The surrounding area was also barren, devoid of human life as far as the eye could see, if any eyes were indeed around. If someone were to climb out of the ditch she could have seen what amounted to a ghost town, but without any ghosts. Memories floated like dust in the stale air, but they couldn’t attach to anything save for twisted metal and charred wood.

In the distance the sky was a blood orange hue, contrasted against the white, fluffy clouds like Cleopatra rising from the red Egyptian clay to rule an empty world. No noises could be heard, not even the sound of seagulls winging their way to the sea. On silent wings instead were carrion flies thick as mud, the only living creatures for miles, focused on the scent only they could smell.

Dry, stale blood littered the ground in striated patterns, like a Rohrschach test with no discernible meaning except to those who had gone through some kind of traumatic experience. No longer bright red, it was instead a rusty brown, testament to how long it had lain there in the dirt. The flies flocked to it like it was a gourmet meal just served up in a fancy restaurant, still uncommonly silent.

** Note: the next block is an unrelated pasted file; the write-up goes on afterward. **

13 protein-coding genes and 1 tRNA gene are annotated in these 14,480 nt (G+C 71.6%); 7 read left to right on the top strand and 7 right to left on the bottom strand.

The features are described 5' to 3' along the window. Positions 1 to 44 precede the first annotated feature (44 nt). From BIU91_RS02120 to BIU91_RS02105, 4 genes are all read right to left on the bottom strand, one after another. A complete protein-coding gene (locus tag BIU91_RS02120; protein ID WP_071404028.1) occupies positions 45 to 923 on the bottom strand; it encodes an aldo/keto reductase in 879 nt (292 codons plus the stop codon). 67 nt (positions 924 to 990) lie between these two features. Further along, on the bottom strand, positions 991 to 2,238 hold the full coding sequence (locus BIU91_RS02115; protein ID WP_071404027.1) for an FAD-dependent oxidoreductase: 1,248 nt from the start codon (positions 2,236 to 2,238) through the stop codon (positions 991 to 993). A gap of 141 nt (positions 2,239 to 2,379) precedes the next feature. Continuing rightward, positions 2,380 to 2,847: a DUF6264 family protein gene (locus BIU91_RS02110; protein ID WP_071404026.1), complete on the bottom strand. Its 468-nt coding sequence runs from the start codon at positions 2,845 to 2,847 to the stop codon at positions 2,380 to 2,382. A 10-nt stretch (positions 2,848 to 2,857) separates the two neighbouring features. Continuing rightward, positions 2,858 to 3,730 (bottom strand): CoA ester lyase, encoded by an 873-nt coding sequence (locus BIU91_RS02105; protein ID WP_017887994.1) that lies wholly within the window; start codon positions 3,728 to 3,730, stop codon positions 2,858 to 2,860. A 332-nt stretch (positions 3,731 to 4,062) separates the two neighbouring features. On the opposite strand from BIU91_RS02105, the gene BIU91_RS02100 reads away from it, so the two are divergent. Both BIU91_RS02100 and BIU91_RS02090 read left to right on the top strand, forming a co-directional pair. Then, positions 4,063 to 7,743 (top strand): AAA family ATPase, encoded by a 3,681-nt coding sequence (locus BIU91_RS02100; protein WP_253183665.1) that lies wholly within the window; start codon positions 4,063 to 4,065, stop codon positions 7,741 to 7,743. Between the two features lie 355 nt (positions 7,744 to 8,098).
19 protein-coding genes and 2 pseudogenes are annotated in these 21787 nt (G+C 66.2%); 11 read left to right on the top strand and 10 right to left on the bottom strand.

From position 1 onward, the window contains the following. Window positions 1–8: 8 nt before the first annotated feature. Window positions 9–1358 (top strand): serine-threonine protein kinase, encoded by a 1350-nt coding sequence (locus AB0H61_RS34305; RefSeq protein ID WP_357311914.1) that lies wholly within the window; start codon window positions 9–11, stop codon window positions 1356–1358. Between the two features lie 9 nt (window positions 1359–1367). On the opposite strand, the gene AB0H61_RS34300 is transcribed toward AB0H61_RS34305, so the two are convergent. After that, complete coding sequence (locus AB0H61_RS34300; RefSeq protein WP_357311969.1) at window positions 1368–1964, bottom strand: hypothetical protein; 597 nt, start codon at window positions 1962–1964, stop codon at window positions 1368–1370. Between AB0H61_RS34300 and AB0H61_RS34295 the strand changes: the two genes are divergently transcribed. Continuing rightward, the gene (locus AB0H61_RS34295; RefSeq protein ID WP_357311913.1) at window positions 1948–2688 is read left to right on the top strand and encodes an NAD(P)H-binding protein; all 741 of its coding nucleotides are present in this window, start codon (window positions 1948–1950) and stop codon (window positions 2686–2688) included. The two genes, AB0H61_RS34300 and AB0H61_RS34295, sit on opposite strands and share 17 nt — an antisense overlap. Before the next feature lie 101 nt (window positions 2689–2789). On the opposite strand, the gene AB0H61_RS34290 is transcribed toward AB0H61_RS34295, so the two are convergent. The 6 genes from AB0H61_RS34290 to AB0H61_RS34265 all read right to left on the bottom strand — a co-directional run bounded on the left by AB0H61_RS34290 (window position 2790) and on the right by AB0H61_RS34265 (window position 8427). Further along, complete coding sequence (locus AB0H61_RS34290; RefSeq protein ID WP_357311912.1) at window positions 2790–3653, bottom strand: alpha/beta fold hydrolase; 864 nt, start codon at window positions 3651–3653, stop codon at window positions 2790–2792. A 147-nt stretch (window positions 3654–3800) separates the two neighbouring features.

Empty buildings fringed a main street that could have been anywhere, except for the lack of traffic to and from each domicile and business. Apartment buildings, banks, churches, and corner markets all sad facsimiles of how they would have been elsewhere, bustling members of a community. Instead they stood sentinel to the devastation that had left the town a soul-less husk of itself.

The ditch stood like a gaping maw at the end of the street, as if waiting to swallow the town whole, an addition that would have unnerved a newcomer if any were around. But no one was around, and no one would ever see it, not anymore, save for the flies who seemed to multiply like legion with each passing moment. They swarmed the blood, feelers out, cleaning it like nothing else could, obscuring the evidence without realizing what they had been tasked to do.

Then they were gone as dusk came to claim the deserted town as its own, the twisted metal turning shades of purple and gray as it sat beneath the rising moon, white with opalescence. And the rain came in sheets, sudden like a thunderclap exploding across the valley. It began filling the ditch bit by bit, meter by meter, the rain an endless droning that almost simulated activity in town. Almost. It continued to come down in torrents until the ditch turned into mud, until it overflowed and dirty brown water spread across the lower end of the town’s main street.